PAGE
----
Your Website Should Be Your Best Salesman (but it probably isn’t)

Your website is not producing the results it could be.

As the hub of your online presence, it should be built to turn visitors into leads and convert those leads into paying customers. But is it?

Building a lead-generating machine-of-a-website is as much an art, as it is a science and ongoing process this article will tell you how to increase your chances of capturing each lead and converting them into sales.

Your website is the central hub of your online and offline marketing activities drawing traffic from SEO, Social Media, Video and PPC efforts. Not to mention all your offline efforts as well. For all of these channels to become of value to you, your website needs to be able to convert the traffic they generate into leads, and convert those leads into paying customers. In theory, your website should be your number one salesperson. But is it?

In this article we’ll follow on from last week’s introduction to conversion optimisation with a look into the science behind conversion driven website design. We’ll discuss three areas your site may be leaking sales from, and how you can act now to plug them!

Leak One: Complicated Design

Your homepage should effectively highlight what you offer and what the benefits are of using your products/services. First impressions are formed very quickly in a study by Google in 2012 researchers found that users will judge the beauty of a website within 1/20th of a second. Moreover visually complex websites are rated less beautiful than their simpler counterparts.

The more simple the website, the easier it is for users to digest information with minimal distractions. Is your website it as simple as it could be? Does it capture a user’s attention? Optimizing for easier information processing involves communicating as much as possible in the fewest amount of elements possible.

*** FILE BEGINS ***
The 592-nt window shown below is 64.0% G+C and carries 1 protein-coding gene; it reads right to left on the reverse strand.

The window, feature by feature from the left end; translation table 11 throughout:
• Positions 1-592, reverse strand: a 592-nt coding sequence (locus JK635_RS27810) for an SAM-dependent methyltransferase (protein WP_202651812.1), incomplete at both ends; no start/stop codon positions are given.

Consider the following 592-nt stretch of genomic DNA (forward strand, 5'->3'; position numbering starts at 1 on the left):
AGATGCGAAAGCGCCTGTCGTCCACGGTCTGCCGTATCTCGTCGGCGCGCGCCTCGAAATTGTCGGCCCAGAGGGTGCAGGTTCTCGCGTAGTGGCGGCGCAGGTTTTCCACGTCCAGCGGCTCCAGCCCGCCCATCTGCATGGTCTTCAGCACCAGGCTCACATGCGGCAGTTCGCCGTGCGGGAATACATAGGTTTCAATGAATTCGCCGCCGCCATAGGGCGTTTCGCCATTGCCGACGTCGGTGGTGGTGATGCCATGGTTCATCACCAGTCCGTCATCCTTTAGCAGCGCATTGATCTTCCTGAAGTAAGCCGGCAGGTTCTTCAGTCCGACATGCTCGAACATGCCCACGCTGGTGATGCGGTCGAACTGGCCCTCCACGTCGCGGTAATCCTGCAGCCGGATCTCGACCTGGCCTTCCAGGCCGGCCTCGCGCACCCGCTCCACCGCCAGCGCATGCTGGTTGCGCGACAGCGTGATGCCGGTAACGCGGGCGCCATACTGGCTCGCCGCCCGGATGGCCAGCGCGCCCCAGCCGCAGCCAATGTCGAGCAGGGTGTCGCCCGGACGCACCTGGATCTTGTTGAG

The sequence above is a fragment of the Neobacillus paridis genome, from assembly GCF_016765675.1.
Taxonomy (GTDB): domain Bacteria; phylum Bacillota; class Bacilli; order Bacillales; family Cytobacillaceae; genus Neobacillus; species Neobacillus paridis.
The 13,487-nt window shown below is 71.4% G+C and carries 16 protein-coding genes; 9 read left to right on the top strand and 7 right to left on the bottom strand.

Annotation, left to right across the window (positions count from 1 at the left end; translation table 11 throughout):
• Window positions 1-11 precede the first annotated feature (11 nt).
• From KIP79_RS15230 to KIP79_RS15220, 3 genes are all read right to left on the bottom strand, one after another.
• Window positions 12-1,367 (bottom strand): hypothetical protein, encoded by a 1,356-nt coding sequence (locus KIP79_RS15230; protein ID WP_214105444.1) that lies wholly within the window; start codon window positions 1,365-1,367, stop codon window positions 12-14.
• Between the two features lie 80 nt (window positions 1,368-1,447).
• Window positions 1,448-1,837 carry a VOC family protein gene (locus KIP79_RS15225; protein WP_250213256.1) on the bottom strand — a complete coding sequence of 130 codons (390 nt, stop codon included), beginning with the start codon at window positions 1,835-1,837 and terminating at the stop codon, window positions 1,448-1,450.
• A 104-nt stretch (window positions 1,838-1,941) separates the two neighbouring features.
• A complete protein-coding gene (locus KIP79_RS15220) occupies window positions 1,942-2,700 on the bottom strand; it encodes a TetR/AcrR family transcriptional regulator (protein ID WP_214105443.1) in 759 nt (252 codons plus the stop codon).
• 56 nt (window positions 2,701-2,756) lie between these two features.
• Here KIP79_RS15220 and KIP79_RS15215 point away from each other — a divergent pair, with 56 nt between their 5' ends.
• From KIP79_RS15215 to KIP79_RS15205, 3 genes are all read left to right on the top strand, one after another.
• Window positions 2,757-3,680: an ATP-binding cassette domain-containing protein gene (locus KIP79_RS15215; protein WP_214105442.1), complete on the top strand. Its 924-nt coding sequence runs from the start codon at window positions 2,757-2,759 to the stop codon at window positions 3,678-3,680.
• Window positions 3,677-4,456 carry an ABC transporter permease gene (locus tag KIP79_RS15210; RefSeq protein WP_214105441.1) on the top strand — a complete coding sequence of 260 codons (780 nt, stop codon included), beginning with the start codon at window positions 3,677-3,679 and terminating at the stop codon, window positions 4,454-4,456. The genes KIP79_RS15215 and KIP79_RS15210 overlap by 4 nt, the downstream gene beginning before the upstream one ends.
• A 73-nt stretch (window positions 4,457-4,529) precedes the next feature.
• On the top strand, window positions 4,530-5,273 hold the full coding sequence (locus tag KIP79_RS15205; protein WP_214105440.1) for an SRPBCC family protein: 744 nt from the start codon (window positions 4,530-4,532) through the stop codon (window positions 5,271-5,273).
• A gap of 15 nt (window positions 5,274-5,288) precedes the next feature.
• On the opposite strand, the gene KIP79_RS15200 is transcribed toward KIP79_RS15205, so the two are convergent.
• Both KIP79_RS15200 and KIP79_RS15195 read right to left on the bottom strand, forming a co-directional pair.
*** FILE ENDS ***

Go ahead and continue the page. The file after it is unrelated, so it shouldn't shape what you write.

Scientifically speaking, this simplicity helps a user stay focused by only providing as much info as their short term memories can handle. Our short term memory can hold up to 9 pieces of information at any given time, it’s the part of the brain that helps us focus, make decisions and resist distractions. By reducing unnecessary noise on your website, it helps users focus on what you want them to, without being distracted by different chunks of information(e.g. confusing jargon, content overload, substandard graphics/photos).

Leak Two: It’s Not the Industry Standard

Have you ever noticed the way many major ecommerce sites all seem to follow the same layout? Think about how you imagine a standard ecommerce website to be laid out often with a large hi-resolution image dominating the top of the page, the company logo somewhere in the top left corner and a horizontal navigation bar. Sound familiar? They live up to the standard expectations of their industry.

Familiarity’ is the key here. This is not to say these sites copy one another, they simply follow a classic design that gives users some familiarity when they arrive on the site. If users of your site are conditioned to expect specific characteristics, contradicting this may lose you some leads.

Leak Three: Bad Content

This is, and always will be, the most important part of any website. By focusing on the important messages and information you want to get across to your audience, you can create and optimise your website in less time and more cost effectively. Your content gives a direction and order to your design, and ensures all the vital elements are included. With only around five seconds to capture your visitor’s attention after landing on your site, you need to think about engaging them from second one, whilst removing any factors that are going to disengage them.

Start by thinking about the type of information that is going to be meaningful to your customers, what do they want to know when they arrive on your website? Your front-line sales and customer service staff can be a wealth of real knowledge about your customers. Ask your best salespeople:

  • ‐ What do customers ask you?
  • ‐ What do they like about our product/service?
  • ‐ Why do people buy from us?
  • ‐ What gets the best positive reaction from customers?


These are the most common areas that cause traffic to bounce straight off your page as fast as they landed there. Of course there are many areas that could be losing you sales, and the only way to truly know where your leaks are is through continuous testing and improvement over time. Your website should be your number one sales person.

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